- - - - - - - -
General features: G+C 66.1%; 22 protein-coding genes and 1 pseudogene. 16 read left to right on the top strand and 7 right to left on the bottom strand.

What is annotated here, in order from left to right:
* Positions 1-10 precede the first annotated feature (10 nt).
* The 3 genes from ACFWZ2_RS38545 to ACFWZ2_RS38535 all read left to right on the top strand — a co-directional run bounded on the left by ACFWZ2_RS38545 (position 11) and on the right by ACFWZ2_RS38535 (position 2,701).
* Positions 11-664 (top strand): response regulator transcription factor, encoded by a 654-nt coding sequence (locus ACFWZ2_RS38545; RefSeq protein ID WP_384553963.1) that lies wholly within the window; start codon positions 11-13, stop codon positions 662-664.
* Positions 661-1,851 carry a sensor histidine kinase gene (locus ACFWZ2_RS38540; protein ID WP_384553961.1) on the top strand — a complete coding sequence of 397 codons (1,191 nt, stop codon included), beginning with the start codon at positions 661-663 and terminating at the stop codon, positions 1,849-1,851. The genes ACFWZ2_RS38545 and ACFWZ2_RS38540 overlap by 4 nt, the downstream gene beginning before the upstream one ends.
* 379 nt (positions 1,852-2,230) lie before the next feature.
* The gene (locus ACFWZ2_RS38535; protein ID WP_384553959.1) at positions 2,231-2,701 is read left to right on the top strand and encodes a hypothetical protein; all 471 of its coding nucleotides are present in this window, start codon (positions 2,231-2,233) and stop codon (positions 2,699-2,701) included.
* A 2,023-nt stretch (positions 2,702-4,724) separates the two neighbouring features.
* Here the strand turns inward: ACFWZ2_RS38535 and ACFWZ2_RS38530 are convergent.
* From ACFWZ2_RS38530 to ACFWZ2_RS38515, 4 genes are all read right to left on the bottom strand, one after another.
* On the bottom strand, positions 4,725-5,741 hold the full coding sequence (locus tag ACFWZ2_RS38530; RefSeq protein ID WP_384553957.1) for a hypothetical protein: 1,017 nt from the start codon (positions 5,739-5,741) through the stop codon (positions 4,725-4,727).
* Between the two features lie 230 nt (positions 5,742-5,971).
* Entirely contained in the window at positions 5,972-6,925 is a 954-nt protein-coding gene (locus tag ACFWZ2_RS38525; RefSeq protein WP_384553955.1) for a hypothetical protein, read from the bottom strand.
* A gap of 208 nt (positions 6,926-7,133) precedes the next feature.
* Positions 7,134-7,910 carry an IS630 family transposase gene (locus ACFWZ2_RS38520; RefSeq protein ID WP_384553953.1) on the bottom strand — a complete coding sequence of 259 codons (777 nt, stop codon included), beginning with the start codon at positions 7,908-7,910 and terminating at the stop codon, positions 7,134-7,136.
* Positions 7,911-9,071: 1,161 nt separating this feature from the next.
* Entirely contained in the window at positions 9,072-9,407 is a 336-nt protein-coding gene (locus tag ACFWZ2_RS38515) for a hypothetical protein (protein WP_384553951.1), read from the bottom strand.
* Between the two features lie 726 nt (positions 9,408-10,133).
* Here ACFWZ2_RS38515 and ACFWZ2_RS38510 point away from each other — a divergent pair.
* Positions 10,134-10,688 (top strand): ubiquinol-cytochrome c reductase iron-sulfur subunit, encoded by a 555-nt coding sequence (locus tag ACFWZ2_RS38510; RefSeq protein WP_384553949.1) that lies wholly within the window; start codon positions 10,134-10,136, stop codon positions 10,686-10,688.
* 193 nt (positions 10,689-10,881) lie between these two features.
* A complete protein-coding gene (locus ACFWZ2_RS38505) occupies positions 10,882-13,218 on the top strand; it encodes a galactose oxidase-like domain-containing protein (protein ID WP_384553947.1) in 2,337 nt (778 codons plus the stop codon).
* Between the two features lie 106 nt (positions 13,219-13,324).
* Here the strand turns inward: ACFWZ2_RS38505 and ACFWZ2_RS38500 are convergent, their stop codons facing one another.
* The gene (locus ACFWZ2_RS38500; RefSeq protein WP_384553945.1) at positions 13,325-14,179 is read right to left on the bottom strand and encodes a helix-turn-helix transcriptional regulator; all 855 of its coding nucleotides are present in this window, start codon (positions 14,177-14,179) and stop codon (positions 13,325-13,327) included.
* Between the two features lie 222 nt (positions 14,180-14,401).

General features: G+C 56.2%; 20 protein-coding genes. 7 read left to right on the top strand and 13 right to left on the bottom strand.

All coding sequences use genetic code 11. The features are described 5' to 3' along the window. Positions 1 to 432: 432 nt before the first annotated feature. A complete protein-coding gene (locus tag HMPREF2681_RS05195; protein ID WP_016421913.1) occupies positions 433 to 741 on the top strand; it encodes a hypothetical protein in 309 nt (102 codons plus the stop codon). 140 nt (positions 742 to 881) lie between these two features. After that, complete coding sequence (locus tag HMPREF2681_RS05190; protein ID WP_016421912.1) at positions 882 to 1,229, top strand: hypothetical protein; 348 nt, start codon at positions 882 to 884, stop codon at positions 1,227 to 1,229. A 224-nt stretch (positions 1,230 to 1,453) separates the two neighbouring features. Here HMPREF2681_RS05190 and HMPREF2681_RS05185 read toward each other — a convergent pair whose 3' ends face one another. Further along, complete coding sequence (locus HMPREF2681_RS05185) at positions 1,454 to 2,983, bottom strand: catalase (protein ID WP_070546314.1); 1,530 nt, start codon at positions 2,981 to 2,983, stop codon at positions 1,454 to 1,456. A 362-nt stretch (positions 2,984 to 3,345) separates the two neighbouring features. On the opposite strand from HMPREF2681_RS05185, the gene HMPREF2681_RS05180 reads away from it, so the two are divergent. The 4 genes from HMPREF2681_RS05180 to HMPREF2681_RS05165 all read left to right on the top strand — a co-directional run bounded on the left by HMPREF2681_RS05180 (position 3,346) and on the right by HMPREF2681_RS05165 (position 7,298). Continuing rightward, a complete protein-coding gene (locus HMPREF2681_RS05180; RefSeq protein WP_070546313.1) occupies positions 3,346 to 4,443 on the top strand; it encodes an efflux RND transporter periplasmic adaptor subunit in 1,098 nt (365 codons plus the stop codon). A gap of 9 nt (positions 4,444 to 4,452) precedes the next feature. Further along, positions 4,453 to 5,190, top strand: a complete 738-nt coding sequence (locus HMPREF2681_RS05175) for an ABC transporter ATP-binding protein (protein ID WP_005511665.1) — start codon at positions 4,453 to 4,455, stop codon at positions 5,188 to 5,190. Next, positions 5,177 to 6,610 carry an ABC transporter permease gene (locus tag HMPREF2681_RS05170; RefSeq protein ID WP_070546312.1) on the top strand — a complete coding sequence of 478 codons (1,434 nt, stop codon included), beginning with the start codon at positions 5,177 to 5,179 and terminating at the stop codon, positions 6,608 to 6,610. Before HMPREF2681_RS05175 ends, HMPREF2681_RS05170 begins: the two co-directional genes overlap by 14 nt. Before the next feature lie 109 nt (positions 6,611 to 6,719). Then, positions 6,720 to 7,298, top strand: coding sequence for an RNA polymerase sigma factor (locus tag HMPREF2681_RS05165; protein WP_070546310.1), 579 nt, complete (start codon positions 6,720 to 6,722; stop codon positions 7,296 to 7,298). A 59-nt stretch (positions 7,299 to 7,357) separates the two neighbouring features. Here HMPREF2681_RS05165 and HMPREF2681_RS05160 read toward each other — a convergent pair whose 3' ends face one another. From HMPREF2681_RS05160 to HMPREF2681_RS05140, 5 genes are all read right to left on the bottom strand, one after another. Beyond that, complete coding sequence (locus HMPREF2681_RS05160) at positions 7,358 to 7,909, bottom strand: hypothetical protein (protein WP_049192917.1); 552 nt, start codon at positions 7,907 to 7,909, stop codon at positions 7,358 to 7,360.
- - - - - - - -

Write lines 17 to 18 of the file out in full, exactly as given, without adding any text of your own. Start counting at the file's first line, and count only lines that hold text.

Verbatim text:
* Positions 7,911-9,071: 1,161 nt separating this feature from the next.
* Entirely contained in the window at positions 9,072-9,407 is a 336-nt protein-coding gene (locus tag ACFWZ2_RS38515) for a hypothetical protein (protein WP_384553951.1), read from the bottom strand.